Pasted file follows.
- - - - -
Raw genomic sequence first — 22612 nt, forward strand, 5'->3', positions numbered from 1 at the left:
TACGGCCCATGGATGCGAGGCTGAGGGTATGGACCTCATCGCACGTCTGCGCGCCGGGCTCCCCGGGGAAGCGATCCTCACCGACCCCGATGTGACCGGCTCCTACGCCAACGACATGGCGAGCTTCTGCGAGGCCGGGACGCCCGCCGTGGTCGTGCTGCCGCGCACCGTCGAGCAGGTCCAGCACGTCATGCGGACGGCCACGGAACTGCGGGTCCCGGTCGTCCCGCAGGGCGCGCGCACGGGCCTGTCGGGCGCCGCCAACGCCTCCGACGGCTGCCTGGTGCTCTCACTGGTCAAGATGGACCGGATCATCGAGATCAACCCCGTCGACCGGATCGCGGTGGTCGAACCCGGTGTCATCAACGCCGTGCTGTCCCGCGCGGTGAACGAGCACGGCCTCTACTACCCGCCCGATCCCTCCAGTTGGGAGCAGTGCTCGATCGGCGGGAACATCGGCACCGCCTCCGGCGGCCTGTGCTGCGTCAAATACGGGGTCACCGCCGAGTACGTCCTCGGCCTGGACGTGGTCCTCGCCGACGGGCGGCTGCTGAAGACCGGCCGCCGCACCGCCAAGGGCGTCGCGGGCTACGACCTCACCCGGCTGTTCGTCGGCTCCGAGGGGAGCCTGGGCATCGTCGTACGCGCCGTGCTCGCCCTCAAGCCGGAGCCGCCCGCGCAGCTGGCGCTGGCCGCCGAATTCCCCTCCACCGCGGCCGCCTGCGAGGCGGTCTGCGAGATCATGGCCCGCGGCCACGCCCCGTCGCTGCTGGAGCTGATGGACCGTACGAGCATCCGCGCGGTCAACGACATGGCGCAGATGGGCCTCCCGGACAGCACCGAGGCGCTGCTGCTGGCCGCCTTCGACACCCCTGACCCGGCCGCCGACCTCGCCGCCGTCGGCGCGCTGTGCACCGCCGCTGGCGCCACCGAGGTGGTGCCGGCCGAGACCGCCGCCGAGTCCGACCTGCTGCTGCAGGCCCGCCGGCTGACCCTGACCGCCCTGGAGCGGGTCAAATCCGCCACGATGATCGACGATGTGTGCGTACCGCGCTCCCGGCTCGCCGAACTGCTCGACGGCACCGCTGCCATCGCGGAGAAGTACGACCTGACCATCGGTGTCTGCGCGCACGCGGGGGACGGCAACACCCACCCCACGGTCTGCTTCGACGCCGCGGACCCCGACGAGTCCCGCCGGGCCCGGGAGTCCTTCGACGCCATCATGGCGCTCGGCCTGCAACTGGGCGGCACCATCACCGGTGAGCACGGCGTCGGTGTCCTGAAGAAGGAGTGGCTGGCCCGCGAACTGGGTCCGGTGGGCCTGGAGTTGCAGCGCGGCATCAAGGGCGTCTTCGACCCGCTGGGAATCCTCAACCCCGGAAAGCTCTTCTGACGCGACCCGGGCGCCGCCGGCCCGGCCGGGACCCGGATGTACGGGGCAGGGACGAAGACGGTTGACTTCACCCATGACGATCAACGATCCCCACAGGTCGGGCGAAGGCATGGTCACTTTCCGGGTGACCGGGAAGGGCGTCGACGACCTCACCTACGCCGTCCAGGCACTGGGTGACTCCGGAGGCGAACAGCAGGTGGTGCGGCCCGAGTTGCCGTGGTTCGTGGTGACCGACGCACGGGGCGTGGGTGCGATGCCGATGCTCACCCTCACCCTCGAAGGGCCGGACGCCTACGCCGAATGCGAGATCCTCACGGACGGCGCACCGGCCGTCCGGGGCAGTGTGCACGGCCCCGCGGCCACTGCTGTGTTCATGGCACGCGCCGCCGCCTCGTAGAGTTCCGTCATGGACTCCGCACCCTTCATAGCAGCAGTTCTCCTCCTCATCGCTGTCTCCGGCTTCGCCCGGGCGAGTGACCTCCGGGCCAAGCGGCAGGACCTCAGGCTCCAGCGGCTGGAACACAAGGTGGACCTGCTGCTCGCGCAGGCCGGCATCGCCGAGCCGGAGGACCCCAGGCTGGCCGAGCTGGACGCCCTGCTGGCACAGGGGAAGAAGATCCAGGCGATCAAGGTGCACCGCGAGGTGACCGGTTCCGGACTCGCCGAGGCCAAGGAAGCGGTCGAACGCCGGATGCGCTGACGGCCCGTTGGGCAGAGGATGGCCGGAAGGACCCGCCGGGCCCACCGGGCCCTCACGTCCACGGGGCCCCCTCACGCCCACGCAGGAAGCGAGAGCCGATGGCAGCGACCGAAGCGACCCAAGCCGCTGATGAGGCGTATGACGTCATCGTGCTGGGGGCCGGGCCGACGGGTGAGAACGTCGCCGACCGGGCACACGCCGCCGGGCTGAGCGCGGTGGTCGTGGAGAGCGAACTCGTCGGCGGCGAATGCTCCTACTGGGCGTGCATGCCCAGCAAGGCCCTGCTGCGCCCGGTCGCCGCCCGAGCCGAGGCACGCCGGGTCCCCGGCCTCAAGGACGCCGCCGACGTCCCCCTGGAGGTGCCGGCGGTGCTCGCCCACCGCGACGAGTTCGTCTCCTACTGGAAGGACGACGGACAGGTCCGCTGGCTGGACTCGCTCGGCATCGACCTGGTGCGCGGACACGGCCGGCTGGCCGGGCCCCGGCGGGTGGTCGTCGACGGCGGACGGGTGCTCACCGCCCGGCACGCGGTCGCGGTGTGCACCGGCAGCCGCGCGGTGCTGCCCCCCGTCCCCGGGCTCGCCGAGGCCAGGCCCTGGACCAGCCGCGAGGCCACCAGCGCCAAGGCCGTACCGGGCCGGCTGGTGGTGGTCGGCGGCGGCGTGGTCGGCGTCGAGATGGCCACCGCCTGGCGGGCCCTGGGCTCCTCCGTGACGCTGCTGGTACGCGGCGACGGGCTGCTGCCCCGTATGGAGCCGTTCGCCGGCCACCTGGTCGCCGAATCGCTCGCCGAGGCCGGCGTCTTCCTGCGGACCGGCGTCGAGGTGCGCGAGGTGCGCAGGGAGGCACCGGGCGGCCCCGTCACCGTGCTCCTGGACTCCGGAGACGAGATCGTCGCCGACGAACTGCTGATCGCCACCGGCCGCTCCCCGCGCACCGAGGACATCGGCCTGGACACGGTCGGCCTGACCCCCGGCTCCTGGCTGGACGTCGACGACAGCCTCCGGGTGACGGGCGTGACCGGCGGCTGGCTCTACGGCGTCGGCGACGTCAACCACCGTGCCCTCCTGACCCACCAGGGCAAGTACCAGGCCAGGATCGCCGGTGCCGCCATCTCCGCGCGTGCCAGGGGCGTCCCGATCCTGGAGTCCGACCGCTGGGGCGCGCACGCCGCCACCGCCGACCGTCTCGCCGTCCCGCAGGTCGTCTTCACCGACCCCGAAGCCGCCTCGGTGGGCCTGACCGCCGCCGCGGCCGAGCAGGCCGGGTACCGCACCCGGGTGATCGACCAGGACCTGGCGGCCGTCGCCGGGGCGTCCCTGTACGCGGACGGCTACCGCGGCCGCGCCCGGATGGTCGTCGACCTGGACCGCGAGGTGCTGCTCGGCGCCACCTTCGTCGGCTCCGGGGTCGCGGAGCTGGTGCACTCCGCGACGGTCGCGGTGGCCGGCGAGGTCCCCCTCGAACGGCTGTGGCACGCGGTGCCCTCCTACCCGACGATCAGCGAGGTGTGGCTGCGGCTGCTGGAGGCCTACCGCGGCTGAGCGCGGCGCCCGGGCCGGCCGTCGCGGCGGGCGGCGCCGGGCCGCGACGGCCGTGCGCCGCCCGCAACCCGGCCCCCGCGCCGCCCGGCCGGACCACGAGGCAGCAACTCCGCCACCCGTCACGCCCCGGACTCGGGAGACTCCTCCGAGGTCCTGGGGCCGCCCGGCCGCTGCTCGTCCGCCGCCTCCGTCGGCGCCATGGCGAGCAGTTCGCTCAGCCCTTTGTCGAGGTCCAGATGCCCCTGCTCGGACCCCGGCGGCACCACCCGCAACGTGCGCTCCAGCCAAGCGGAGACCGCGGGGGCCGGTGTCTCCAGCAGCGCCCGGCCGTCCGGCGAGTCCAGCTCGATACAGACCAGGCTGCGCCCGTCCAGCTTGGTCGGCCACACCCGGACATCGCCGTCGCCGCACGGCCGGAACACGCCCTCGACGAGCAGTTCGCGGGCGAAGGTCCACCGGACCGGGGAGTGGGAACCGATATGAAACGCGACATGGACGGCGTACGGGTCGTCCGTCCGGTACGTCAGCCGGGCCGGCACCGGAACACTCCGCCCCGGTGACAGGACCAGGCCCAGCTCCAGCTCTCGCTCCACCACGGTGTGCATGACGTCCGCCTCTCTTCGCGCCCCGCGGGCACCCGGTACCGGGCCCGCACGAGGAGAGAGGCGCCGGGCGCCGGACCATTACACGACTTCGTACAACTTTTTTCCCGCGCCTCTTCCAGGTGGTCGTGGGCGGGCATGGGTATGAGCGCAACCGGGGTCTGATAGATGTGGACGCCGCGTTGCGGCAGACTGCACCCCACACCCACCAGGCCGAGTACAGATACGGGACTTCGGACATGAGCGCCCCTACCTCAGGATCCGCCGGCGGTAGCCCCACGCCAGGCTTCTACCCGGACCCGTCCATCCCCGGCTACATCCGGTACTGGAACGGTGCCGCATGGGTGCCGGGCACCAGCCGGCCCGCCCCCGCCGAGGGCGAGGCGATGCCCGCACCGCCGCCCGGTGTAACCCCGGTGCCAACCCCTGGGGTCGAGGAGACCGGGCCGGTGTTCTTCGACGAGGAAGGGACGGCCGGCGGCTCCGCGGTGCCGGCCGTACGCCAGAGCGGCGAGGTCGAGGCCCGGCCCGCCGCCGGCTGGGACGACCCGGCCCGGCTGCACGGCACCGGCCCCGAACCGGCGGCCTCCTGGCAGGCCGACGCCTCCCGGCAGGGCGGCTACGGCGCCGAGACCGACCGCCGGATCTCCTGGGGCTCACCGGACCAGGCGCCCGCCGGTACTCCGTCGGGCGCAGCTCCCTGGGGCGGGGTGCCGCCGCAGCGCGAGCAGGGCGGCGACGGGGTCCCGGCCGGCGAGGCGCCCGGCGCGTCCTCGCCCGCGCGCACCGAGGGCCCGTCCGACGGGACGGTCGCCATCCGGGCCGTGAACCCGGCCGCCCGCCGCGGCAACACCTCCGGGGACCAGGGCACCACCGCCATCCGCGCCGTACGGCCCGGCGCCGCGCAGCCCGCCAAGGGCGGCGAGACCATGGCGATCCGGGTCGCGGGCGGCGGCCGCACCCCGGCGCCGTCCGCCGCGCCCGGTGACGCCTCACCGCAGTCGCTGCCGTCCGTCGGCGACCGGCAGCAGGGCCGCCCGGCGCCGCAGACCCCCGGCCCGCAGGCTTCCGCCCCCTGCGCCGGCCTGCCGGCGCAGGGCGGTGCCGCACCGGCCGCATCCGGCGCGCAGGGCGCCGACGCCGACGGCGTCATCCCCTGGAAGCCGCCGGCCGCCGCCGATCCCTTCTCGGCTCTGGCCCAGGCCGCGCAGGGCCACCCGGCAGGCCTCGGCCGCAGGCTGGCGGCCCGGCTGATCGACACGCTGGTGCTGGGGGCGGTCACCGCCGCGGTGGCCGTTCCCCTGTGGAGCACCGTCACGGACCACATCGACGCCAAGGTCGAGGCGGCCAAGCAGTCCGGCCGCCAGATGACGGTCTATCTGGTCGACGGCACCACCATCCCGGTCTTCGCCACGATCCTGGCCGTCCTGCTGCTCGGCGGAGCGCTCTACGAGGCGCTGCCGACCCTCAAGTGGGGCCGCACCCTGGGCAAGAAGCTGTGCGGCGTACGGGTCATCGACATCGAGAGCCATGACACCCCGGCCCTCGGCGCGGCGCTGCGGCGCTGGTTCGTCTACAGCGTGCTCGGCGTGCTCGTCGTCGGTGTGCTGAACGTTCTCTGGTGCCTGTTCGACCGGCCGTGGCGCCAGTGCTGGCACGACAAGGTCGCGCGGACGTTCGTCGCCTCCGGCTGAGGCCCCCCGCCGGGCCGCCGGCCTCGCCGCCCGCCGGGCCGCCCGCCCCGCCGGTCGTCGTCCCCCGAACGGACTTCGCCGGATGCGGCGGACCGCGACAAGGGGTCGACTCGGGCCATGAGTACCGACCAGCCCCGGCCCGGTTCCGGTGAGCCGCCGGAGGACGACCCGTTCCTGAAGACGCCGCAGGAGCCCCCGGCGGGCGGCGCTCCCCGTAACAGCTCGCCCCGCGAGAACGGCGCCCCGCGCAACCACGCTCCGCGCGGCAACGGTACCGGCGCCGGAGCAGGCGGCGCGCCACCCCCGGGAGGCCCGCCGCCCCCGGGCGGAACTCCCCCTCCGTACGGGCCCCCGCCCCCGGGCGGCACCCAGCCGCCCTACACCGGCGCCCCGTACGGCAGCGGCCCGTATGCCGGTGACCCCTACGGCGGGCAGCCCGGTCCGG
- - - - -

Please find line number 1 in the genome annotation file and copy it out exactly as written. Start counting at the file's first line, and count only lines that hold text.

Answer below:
Raw genomic sequence first — 22612 nt, forward strand, 5'->3', positions numbered from 1 at the left: